Another fatal issue with the film comes in terms of its pacing and awareness. To put it bluntly, at its worst, the film is a predictable and dull experience. The narrative twist at the core of the film is so obvious that from the first minutes the destiny of the film is set and the pay off left as a damn squib rather than the character cementing, emotional explosion it was intended to be. Rather than play as a lean b-movie experience, the pervading sense of seriousness creates a dour atmosphere that relegates any potential fun to the bursts of kinetic attacks by the infected. And yet when they end, the film seems to slide back into a rising ocean of insipid gloom, drowning in the miserablism that it has confined itself to. The performances from the main cast are solid, if uninspired, given very little to work with in terms of the script. Indeed for a film as direct and unadorned in terms of complexity as Pandemic, the actors are provided with very little to work with in terms of character depth, as they each fill an entirely clichéd and formulaic space within the team, making real engagement and sympathy a challenge for the viewer to dredge from within. In truth, credit must be given to both Rachel Nichols and Alfie Allen if only because their characters are so dry and instantly dislikeable through the first half of the film, that the way they actually manage to illicit some degree of sympathy and care by the finale is an impressive feat in its own right. Ironically, the sterile nature of the character work is a perfect reflection of the film itself: too dry and self-serious, in a space perfect for expression and creativity.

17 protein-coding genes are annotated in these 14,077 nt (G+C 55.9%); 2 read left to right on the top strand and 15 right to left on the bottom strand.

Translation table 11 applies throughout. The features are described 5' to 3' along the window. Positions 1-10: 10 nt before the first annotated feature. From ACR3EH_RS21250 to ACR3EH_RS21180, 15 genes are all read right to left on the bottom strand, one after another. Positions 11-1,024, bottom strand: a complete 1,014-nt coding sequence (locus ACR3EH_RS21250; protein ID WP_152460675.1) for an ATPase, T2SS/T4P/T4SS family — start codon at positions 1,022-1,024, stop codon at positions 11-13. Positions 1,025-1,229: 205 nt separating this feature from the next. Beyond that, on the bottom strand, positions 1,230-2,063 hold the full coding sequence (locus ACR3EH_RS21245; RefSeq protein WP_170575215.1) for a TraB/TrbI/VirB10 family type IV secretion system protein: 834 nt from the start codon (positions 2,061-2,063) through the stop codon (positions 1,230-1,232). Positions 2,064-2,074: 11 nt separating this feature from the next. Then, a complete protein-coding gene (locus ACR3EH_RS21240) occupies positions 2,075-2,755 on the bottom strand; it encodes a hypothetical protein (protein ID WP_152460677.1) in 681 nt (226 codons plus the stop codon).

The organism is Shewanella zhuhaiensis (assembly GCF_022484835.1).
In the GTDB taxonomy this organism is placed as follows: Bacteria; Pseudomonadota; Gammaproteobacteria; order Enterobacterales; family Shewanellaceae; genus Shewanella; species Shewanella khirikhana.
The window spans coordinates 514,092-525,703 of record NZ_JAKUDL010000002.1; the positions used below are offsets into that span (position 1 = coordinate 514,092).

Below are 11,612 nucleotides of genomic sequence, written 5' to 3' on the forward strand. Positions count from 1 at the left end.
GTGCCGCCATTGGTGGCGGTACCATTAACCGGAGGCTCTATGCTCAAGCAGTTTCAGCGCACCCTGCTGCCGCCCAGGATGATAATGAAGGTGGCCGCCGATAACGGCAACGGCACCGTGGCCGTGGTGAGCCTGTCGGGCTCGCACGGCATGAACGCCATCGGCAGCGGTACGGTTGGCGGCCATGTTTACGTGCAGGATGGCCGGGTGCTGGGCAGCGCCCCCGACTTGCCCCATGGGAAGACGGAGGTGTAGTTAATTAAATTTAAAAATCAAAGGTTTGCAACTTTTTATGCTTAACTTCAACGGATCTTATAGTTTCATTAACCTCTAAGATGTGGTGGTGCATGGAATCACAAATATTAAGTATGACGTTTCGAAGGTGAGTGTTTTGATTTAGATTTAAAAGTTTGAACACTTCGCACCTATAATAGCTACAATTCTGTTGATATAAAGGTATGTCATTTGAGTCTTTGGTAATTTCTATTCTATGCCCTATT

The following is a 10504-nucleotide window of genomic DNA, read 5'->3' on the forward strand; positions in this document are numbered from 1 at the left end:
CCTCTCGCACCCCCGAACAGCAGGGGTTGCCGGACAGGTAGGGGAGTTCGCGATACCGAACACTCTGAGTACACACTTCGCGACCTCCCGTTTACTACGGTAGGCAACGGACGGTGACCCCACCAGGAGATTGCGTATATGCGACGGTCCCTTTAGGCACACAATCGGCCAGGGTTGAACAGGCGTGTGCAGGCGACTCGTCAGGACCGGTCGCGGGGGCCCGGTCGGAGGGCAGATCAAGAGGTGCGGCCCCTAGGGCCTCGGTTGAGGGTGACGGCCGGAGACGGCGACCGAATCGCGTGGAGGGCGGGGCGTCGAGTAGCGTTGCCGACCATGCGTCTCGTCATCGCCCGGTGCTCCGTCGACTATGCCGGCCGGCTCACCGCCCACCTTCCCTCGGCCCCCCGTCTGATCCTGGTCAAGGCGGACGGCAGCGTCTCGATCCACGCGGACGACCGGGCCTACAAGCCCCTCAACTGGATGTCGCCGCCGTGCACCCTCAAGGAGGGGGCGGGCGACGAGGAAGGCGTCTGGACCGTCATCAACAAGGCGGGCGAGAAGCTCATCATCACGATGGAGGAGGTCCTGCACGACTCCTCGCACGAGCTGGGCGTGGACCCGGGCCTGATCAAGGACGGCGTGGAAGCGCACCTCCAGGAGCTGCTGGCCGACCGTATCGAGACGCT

Overall, Pandemic is no disaster in the slightest; however, it never embraces the potential that is achingly there. The greatest sin the film commits is that it never feels like it attempts to be anything more than average, and in the process, it neglects elements that really could have helped make it a unique and truly effective experience that challenges audiences and revitalises a core horror sub-genre. Ultimately, Pandemic exists as a well-intended, but unsatisfying example to be learned from, rather than heralded.

DVD Review: Pandemic
2.5Overall Score
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About The Author

Matthew Hammond is a full time cinephile, specializing in cult, art house and 1980’s cinema. While film is his overwhelming passion, Matthew has been known to enjoy comic books, Sherlock Holmes stories and a good film related T-shirt. Feel free to email me with any questions or comments: mattpaul61@o2.co.uk